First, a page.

Prof Brian Cox on alien life
A little water here, some organic compounds there, set against a bit of rock, mix in a pH gradient and voila!
Prof Brian Cox is back on our screens this week with Wonders of Life, a groundbreaking new series which explores how the laws of physics drive the natural world.When we interviewed Brian for the February issue of Focus, we couldn't resist asking him whether he thinks there might be life on other planets. Here's his response:
"Yes. People are beginning to think that we will find evidence that there was life on Mars. There is strong evidence of subsurface water there and water appears to be essential for life. We ask why that is, and it’s because it’s got some properties which are absolutely fascinating. I came to the view with the advisors on the [Wonders of Life] series that if you have the right conditions – water, some organic compounds, a bit of rock and some pH gradients – then life will appear spontaneously. So you might look at Europa, too, with its oceans and its vents."
As for intelligent life outside our Solar System, Brian isn't quite so sure. "There is a big distinction between single-celled organisms and complex life," he says. "Complex life’s development on another planet looks really unlikely, although we have got a statistical sample of one. So we don’t know. But it took a long time for it to happen on Earth."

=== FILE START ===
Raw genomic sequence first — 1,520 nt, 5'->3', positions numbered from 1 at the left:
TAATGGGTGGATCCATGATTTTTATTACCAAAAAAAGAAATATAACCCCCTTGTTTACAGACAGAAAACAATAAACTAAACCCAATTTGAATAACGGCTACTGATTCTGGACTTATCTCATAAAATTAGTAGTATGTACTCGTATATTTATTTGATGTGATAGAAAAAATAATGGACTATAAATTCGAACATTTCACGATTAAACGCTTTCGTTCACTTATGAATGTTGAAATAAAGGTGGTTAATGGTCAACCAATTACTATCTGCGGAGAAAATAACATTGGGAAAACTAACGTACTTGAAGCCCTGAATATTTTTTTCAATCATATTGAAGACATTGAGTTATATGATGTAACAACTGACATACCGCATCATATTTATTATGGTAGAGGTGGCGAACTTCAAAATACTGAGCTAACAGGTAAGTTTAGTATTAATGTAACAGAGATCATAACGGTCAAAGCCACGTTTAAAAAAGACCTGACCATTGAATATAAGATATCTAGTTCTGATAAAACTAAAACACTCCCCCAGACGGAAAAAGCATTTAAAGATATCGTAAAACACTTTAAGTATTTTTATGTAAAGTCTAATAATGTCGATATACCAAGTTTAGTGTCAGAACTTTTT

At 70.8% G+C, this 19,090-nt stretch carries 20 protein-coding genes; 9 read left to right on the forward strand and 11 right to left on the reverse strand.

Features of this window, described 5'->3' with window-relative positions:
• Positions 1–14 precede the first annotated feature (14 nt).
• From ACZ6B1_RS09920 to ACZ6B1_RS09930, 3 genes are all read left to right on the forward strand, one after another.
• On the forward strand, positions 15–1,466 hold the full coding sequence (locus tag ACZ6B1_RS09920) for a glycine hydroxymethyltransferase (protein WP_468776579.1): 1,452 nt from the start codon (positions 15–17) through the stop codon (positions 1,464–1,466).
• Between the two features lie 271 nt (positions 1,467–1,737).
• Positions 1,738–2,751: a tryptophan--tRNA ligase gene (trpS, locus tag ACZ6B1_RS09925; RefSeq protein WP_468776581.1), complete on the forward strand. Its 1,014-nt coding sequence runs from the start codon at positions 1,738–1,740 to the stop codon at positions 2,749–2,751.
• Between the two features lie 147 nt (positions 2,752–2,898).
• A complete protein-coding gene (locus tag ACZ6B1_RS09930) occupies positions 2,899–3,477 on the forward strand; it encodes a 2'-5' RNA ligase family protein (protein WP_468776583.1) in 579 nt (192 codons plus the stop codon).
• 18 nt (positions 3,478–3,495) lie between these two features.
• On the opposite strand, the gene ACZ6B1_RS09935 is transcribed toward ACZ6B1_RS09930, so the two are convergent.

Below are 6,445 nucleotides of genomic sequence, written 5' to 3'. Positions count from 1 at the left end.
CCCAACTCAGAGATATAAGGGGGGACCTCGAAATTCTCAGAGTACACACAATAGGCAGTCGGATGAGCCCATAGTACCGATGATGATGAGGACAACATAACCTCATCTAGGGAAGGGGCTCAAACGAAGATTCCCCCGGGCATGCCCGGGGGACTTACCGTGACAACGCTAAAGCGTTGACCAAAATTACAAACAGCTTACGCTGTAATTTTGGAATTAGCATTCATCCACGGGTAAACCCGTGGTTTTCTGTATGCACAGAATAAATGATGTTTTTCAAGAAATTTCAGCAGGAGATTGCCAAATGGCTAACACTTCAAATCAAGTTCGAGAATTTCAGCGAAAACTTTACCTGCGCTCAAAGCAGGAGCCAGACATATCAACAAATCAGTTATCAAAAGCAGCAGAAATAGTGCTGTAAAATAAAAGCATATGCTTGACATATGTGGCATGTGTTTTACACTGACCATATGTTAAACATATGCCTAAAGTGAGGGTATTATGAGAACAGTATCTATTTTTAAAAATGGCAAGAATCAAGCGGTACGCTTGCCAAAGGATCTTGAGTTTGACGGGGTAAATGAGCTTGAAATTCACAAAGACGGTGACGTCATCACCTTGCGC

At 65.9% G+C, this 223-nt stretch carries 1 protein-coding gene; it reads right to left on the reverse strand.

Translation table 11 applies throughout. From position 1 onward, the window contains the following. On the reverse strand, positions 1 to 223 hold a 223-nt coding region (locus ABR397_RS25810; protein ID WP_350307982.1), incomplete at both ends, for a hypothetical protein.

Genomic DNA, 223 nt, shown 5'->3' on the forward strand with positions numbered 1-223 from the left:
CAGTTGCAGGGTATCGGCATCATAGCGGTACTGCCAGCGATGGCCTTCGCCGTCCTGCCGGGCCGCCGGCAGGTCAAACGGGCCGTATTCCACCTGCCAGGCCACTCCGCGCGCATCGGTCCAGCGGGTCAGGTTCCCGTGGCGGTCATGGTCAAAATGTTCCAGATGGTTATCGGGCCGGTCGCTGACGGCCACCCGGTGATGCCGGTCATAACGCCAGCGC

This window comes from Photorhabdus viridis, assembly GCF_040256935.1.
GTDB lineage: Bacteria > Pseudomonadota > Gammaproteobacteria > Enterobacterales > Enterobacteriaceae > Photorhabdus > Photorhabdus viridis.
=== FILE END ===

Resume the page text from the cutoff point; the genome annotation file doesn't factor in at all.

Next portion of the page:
In the meantime, we've got plenty of weird and wonderful creatures to marvel at here on Earth. During the filming of Wonders of Life, Brian was intrigued by a particularly playful octopus.
"Octopuses are ... very clever animals – their intelligence has evolved separately from ours. If you are looking for an alien intelligence, then an octopus is probably it. Octopuses mimic you, and I ended up having a little boxing match with the one we saw. I put one of my fists up and it reared up on six of its legs and put its two other legs up, copying my fists. A member of the film crew went and got a tattoo of the octopus because he got so attached to it."
James is staff writer at BBC Science Focus magazine. He especially enjoys writing about wellbeing and psychology.